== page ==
Death in Venice

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The Gondolier Character Analysis

A mysterious character who transports Aschenbach to his hotel but refuses any monetary payment, saying simply, “You will pay.” He is reminiscent of the Greek mythological character Charon, who ferried souls across the river Styx into the underworld. The strange gondolier heightens the sense of Venice as an otherworldly, partly dreamlike place.

The Gondolier Quotes in Death in Venice

The Death in Venice quotes below are all either spoken by The Gondolier or refer to The Gondolier. For each quote, you can also see the other characters and themes related to it (each theme is indicated by its own dot and icon, like this one:
Art and the Artist Theme Icon
). Note: all page and citation info for the quotes below refers to the Dover Publications edition of Death in Venice published in 1995.
Chapter 3 Quotes

Who could avoid experiencing a fleeting shudder, a secret timidity and anxiety upon boarding a Venetian gondola for the first time or after a long absence? The strange conveyance, handed down without any change from ages of yore, and so peculiarly black—the only other thing that black is a coffin—recalls hushed criminal adventures in the night, accompanied only by the quiet splashing of water; even more, it recalls death itself, the bier and the dismal funeral and the final taciturn passage. And have you observed that the seat in such a boat, that armchair painted black like a coffin and upholstered in a dull black, is the softest, most luxurious and enervating seat in the world? Aschenbach noticed this when he sat down at the gondolier’s feet opposite his luggage, which was arranged neatly at the prow.

Related Characters: Gustav von Aschenbach, The Gondolier
Page Number: 16
Explanation and Analysis:

Gustav here prepares to arrive in Venice by gondola--the famed style of boat that's used to paddle between buildings in the city. As Gustav enters a gondola, he feels a strange twinge of anxiety and reflection. As Mann suggests, Gustav's anxiety is rooted in his own fear of death. The gondola is clearly depicted as a symbol of death--it's black like a coffin, and about the same size, too. The irony, then, is that even as Gustav enters Venice with hopes of reclaiming his youth and his life-force, he's surrounded by symbols that suggest death and destruction. The struggle for life, as Mann (a disciple of Freud) believed, is inseparably bound up with a repressed desire for death.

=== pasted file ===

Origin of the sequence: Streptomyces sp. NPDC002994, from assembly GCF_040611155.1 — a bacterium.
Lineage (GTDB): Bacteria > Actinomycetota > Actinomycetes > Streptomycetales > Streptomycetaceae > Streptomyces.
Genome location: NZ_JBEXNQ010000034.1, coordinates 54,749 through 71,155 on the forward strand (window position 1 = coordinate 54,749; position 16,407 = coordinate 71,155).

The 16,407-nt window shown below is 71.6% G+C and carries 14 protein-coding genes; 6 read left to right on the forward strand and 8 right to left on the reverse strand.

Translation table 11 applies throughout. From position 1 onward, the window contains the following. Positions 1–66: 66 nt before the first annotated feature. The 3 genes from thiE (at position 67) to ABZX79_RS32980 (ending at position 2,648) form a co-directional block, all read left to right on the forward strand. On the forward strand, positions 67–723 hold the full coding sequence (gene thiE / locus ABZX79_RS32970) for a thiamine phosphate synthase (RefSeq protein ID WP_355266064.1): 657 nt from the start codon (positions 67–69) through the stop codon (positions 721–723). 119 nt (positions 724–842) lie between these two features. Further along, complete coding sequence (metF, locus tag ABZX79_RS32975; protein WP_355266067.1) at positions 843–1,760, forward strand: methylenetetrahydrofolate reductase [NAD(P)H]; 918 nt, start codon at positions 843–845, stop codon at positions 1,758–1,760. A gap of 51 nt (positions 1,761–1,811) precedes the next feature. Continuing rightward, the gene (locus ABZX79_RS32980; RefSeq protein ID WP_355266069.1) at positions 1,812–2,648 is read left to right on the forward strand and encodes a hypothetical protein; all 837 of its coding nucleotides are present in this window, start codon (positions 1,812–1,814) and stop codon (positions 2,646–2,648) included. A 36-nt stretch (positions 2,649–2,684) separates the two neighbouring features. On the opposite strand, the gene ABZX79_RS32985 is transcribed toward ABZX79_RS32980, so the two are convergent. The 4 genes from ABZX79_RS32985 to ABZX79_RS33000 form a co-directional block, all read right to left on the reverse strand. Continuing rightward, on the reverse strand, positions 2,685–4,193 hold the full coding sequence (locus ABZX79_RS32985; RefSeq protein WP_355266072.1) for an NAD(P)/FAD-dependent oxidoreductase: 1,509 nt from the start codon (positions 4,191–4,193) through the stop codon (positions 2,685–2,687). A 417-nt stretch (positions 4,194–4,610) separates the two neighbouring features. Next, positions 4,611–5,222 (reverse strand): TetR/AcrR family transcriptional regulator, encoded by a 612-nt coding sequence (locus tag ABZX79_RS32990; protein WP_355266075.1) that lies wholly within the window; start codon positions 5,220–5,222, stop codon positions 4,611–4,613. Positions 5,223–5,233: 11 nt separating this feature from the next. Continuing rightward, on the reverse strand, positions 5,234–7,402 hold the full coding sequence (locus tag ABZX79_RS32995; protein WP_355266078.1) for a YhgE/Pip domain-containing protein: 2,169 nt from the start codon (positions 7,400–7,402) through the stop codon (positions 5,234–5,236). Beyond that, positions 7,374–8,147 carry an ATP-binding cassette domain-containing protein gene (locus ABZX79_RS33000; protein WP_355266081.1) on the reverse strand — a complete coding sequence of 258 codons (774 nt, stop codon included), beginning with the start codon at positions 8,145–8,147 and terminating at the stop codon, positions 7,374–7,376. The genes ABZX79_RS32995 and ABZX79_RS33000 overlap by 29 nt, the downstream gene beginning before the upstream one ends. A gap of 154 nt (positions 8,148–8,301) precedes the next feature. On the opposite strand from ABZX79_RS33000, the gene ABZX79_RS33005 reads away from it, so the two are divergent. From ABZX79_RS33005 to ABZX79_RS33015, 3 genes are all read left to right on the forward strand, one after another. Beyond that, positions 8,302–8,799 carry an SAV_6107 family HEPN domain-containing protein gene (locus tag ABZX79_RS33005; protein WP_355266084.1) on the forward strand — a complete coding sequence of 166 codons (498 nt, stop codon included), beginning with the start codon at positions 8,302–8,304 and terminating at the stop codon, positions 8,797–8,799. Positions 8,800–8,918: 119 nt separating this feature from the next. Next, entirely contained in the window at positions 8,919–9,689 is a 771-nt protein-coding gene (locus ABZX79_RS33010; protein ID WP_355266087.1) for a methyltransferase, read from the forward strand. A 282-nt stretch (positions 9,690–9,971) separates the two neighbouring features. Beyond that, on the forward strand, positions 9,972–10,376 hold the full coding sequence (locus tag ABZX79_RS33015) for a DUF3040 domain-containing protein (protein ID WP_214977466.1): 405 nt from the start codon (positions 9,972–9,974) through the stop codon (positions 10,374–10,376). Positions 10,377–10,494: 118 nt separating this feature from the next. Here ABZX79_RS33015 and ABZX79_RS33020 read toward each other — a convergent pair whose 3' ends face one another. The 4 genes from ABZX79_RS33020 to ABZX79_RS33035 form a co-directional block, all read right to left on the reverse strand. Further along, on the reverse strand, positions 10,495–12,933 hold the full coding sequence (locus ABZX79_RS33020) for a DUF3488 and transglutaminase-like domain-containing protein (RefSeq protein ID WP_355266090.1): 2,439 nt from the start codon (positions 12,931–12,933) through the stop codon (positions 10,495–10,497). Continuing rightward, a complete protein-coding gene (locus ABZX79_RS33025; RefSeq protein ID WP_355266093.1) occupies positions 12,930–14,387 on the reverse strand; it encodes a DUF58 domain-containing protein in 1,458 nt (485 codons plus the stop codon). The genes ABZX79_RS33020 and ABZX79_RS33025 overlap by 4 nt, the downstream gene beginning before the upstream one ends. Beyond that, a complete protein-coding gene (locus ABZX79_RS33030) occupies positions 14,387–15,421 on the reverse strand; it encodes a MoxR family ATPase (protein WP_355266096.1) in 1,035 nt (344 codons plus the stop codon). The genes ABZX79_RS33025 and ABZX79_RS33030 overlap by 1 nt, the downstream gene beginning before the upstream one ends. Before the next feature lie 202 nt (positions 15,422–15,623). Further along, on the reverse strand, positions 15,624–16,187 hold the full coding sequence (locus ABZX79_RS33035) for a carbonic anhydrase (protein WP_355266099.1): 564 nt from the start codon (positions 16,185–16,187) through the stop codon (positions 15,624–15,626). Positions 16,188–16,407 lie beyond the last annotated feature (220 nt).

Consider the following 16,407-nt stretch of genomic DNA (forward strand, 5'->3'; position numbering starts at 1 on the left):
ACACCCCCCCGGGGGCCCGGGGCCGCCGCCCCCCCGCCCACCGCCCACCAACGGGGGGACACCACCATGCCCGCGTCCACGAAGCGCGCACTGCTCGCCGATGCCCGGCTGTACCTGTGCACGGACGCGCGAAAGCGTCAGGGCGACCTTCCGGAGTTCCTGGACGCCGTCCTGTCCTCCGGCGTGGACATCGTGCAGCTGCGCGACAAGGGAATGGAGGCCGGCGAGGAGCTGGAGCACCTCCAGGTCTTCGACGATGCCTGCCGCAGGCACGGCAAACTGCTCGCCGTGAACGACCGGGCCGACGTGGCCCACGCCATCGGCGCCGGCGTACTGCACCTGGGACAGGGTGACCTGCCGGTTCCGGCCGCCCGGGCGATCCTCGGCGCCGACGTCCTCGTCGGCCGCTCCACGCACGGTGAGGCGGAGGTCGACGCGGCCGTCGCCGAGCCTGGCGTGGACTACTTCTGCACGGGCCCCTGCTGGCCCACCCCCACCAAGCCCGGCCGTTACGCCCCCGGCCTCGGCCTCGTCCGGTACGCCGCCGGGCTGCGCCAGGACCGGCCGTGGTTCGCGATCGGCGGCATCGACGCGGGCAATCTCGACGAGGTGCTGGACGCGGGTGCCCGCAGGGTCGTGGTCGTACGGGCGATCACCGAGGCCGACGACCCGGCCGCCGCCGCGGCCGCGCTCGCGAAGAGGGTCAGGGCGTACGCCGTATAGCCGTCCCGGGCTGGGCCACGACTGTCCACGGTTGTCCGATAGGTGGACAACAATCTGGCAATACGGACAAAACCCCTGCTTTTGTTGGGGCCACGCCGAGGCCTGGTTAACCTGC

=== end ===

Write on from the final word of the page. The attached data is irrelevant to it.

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“What do you charge for the ride?”
And, looking past him, the gondolier answered:
“You will pay.”

Related Characters: Gustav von Aschenbach (speaker), The Gondolier (speaker)
Page Number: 18
Explanation and Analysis:

Mann here further reinforces the link between the gondola and death. Gustav has rented a gondola to travel to the place where he's staying. The gondolier rows Gustav into the depths of Venice, but refuses to accept any payment from Gustav--instead, he cryptically insists that Gustav will pay later.

The gondolier's words seem laced with symbolic meanings. In Greek mythology, the shadowy boatman Charon paddled dead spirits across the river Styx into Hell (in exchange for a coin). Here, the gondolier takes on the attributes of Charon, rowing Gustav into a city of death, and suggesting that Gustav will "pay" not with a coin but with his life itself. In short, the gondolier prophesies Gustav's death (a death that we're meant to see coming--it's even in the title--and that thus hangs over all the opening actions of the tale).

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The Gondolier Character Timeline in Death in Venice

The timeline below shows where the character The Gondolier appears in Death in Venice. The colored dots and icons indicate which themes are associated with that appearance.
Chapter 3
Repression, the Mind, and the Self Theme Icon
Youth, Age, and Time Theme Icon
...not to the vaporetto stop from where he wanted to go to his hotel. His gondolier informed him that he could not take the vaporetto with luggage and so the gondola... (full context)